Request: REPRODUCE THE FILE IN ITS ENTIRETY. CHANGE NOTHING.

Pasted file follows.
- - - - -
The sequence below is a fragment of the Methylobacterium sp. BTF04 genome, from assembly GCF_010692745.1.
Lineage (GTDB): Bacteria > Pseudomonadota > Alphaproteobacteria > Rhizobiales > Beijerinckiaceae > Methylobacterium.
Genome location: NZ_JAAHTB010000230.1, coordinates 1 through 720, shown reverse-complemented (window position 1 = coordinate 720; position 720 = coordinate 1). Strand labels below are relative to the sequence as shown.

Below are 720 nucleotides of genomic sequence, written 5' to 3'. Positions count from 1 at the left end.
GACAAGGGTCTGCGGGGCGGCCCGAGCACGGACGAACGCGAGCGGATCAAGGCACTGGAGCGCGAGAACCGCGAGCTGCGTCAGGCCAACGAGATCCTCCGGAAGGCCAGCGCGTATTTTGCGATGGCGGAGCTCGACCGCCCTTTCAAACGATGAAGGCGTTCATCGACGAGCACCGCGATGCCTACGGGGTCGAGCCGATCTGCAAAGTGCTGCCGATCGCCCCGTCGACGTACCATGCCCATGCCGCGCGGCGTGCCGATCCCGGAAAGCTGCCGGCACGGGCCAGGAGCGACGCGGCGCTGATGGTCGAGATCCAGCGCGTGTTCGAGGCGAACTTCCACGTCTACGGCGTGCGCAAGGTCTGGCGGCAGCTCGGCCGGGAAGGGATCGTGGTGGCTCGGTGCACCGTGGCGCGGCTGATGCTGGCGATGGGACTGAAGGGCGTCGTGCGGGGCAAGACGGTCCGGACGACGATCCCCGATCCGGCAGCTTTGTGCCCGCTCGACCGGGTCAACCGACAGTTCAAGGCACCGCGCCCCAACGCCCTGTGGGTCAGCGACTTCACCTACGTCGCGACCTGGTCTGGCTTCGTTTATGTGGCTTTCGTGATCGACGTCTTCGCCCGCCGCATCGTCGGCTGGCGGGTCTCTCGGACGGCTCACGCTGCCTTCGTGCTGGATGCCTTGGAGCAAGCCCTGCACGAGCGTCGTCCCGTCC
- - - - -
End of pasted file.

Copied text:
The sequence below is a fragment of the Methylobacterium sp. BTF04 genome, from assembly GCF_010692745.1.
Lineage (GTDB): Bacteria > Pseudomonadota > Alphaproteobacteria > Rhizobiales > Beijerinckiaceae > Methylobacterium.
Genome location: NZ_JAAHTB010000230.1, coordinates 1 through 720, shown reverse-complemented (window position 1 = coordinate 720; position 720 = coordinate 1). Strand labels below are relative to the sequence as shown.

Below are 720 nucleotides of genomic sequence, written 5' to 3'. Positions count from 1 at the left end.
GACAAGGGTCTGCGGGGCGGCCCGAGCACGGACGAACGCGAGCGGATCAAGGCACTGGAGCGCGAGAACCGCGAGCTGCGTCAGGCCAACGAGATCCTCCGGAAGGCCAGCGCGTATTTTGCGATGGCGGAGCTCGACCGCCCTTTCAAACGATGAAGGCGTTCATCGACGAGCACCGCGATGCCTACGGGGTCGAGCCGATCTGCAAAGTGCTGCCGATCGCCCCGTCGACGTACCATGCCCATGCCGCGCGGCGTGCCGATCCCGGAAAGCTGCCGGCACGGGCCAGGAGCGACGCGGCGCTGATGGTCGAGATCCAGCGCGTGTTCGAGGCGAACTTCCACGTCTACGGCGTGCGCAAGGTCTGGCGGCAGCTCGGCCGGGAAGGGATCGTGGTGGCTCGGTGCACCGTGGCGCGGCTGATGCTGGCGATGGGACTGAAGGGCGTCGTGCGGGGCAAGACGGTCCGGACGACGATCCCCGATCCGGCAGCTTTGTGCCCGCTCGACCGGGTCAACCGACAGTTCAAGGCACCGCGCCCCAACGCCCTGTGGGTCAGCGACTTCACCTACGTCGCGACCTGGTCTGGCTTCGTTTATGTGGCTTTCGTGATCGACGTCTTCGCCCGCCGCATCGTCGGCTGGCGGGTCTCTCGGACGGCTCACGCTGCCTTCGTGCTGGATGCCTTGGAGCAAGCCCTGCACGAGCGTCGTCCCGTCC